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Between sketches of Dunstanborough Castle (folio 83; D17654) and Whitby (folio 84; D17656) Turner made several sketches of the cliffs along the North Yorkshire coast. While many of the cliffs look very similar to each other, several of them can be identified by inscriptions and their proximity in the sketchbook to views of other identified places. Two clues to the location of cliffs on the present page are the inscriptions ‘Redcar’ on folio 83 and ‘Tees’ inscribed twice on the present page.
With the sketchbook turned to the right, the two sketches at the top of folio 83 verso show three headlands seen from the south-east. The second sketch may be labelled ‘Hunt Cliffs’, and the shape of the cliffs indeed matche Huntcliffe and Saltburn which are about four miles south-east of Redcar, and several miles from the mouth of the Tees. The sketch above is either of the same place or of the similar-looking cliffs to the south around Skinny Grove. The seventh sketch down repeats the headland to the right of the second sketch down. Both also include the silhouetted of a three-masted vessel that seems to have been travelling in the same direction as Turner along the east coast.
In the third sketch down, a view of Whitby from the north, the boat has overtaken Turner’s vessel. This sketch shows the North Yorkshire coast from Eastcliff in the east at the left of the picture to Sandsend cliffs in the west at the right (seen again in the sketch below). In the middle is St Mary’s Church.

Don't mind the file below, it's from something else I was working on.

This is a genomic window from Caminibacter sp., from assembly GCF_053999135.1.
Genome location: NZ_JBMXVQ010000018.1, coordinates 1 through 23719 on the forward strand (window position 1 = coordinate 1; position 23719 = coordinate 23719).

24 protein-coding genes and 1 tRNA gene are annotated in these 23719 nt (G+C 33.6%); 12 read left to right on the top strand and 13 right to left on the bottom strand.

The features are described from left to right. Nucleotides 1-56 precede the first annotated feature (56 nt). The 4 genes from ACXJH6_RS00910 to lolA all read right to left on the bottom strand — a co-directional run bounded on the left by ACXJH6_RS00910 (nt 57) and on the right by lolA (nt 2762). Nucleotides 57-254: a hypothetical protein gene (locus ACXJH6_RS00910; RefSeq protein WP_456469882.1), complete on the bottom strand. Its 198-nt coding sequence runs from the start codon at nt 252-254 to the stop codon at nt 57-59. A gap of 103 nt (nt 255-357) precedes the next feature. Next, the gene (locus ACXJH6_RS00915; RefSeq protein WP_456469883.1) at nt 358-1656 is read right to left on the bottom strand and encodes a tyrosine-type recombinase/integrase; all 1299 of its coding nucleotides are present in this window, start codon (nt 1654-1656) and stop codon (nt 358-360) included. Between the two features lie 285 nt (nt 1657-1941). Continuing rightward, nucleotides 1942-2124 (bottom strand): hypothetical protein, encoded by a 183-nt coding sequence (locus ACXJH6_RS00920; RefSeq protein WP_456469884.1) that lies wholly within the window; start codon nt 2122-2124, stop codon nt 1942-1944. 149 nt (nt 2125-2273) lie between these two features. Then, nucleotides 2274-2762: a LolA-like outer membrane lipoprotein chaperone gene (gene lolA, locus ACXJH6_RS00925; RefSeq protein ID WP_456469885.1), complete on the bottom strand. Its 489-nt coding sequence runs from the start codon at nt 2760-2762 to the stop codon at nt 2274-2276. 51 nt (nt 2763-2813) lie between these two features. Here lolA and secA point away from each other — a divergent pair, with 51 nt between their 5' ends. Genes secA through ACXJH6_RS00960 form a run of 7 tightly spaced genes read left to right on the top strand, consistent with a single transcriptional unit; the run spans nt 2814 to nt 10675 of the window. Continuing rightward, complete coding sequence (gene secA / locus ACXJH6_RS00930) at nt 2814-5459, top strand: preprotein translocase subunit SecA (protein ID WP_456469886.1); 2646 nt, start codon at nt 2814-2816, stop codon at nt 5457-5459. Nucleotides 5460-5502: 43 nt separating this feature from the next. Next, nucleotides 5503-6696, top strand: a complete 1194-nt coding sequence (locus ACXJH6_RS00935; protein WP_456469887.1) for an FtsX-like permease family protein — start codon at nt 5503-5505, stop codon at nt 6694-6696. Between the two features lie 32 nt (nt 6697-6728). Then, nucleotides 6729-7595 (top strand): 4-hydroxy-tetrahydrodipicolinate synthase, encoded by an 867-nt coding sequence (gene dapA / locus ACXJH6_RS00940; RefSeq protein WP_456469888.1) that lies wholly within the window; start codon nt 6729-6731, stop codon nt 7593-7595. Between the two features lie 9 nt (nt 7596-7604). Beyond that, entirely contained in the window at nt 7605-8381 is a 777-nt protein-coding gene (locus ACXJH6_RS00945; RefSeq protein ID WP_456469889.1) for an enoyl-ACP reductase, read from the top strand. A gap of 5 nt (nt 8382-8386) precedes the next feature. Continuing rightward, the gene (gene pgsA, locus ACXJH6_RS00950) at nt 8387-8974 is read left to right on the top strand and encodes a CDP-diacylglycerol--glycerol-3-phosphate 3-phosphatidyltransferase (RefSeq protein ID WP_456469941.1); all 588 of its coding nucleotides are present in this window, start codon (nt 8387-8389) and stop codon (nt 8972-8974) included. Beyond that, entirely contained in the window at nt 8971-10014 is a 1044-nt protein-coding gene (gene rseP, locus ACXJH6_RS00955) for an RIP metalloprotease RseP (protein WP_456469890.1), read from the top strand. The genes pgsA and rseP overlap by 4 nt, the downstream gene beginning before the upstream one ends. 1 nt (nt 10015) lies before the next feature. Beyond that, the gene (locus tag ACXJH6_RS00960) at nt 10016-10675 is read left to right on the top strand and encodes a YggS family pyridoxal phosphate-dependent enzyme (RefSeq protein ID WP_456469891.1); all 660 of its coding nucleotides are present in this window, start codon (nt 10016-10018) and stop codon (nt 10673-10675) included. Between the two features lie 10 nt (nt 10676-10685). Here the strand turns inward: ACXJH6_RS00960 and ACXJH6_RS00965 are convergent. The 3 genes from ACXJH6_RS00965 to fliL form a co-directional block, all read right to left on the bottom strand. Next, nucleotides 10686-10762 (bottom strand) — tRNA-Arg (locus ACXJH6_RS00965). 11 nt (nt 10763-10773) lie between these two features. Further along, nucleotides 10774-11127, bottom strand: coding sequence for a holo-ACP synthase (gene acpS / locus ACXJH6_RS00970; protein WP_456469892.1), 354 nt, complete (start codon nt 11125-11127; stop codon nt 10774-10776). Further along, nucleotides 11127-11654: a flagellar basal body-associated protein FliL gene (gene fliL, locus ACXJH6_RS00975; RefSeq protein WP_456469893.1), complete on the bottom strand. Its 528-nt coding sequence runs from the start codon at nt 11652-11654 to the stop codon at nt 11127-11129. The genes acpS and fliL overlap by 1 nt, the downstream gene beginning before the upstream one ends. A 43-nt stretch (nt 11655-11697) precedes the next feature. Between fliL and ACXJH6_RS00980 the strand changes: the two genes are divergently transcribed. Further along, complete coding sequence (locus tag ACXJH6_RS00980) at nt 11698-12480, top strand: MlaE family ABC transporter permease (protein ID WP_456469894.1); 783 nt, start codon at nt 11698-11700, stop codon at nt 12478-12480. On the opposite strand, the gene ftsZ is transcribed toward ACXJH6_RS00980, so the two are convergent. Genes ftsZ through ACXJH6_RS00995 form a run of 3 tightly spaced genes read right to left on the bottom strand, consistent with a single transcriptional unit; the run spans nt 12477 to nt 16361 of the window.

Towards the bottom of the page are three sketches made with the book turned in the opposite direction; these begin a sequence of sketches around Whitby that continue on folio 84. Two are of cliffs: at the very bottom of the page the sketch is inscribed ‘R H’ (for Robin Hood’s Bay perhaps); the other may be somewhere near Whitby. In the middle sketch St Hilda’s Abbey is prominent with St Mary’s Church to the right, and beneath the cliffs Turner has drawn the semi-submerged crags called The Scar. Eric Shanes has mentioned this sketch as one of several that formed the basis of Turner’s watercolour, Whitby, 1824 (Tate D18143; Turner Bequest CCVIII J).1 In fact this is the closest sketch to the final design which was engraved by Thomas Lupton in 1826 for the Ports of England (Tate T04825). There are similar views of the Whitby coastline on folio 84.
Eric Shanes, Turner’s Rivers, Harbours and Coasts, London 1981, p.152.
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After Joseph Mallord William Turner Whitby